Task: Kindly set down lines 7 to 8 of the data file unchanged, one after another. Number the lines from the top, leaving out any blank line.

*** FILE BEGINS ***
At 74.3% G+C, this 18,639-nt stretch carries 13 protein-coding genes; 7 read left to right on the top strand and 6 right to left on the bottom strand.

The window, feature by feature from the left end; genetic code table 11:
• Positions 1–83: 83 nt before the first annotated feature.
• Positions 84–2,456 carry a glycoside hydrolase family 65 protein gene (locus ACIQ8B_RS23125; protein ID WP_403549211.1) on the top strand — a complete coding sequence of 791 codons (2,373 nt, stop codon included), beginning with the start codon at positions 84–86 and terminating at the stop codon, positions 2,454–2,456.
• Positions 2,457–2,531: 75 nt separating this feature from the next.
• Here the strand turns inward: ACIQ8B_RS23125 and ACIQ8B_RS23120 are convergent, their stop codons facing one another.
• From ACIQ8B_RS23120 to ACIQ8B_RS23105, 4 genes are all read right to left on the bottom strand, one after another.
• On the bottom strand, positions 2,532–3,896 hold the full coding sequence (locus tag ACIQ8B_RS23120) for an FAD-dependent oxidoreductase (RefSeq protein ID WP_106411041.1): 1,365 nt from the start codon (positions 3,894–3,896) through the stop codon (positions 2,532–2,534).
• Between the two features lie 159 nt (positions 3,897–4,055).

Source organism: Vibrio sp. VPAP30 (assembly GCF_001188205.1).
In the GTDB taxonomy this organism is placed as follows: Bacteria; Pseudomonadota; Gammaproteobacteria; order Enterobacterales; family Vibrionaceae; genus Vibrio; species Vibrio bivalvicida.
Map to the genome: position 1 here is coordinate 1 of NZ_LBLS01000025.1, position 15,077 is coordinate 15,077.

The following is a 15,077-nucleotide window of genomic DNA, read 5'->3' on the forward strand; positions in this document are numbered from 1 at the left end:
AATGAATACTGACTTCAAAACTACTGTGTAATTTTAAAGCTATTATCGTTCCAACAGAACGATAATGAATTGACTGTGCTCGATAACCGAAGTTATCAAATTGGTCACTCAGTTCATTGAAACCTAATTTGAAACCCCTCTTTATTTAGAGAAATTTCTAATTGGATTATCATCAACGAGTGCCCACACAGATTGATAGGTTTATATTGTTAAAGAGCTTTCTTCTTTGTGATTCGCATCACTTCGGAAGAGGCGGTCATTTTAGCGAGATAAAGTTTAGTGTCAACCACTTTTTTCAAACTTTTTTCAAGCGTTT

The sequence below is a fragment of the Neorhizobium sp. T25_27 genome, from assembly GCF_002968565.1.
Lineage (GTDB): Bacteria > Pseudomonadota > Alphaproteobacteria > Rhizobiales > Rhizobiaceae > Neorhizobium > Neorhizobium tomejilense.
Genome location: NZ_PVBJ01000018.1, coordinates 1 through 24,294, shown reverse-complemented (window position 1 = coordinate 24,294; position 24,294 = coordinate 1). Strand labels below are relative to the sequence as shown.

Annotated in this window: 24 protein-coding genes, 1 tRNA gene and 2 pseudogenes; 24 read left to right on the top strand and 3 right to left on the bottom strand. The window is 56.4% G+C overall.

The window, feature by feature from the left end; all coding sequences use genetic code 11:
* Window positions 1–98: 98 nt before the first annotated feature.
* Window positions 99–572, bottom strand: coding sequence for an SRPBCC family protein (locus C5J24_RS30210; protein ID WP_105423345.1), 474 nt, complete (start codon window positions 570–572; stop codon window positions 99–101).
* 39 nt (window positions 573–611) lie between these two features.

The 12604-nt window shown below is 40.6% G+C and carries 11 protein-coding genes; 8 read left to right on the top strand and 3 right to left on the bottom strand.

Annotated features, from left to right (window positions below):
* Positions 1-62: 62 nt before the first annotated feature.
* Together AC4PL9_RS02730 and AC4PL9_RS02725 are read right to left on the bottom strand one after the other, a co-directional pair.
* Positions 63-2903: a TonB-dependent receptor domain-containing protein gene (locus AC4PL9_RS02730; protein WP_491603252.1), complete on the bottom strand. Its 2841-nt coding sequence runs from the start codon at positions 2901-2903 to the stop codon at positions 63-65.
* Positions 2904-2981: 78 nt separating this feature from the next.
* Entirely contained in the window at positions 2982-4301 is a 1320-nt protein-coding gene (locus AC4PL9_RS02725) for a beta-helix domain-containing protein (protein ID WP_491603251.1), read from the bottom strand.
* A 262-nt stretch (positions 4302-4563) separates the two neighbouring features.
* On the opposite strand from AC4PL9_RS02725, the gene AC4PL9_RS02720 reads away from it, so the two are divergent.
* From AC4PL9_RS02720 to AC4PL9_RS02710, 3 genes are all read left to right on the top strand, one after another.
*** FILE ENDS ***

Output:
• From ACIQ8B_RS23120 to ACIQ8B_RS23105, 4 genes are all read right to left on the bottom strand, one after another.
• On the bottom strand, positions 2,532–3,896 hold the full coding sequence (locus tag ACIQ8B_RS23120) for an FAD-dependent oxidoreductase (RefSeq protein ID WP_106411041.1): 1,365 nt from the start codon (positions 3,894–3,896) through the stop codon (positions 2,532–2,534).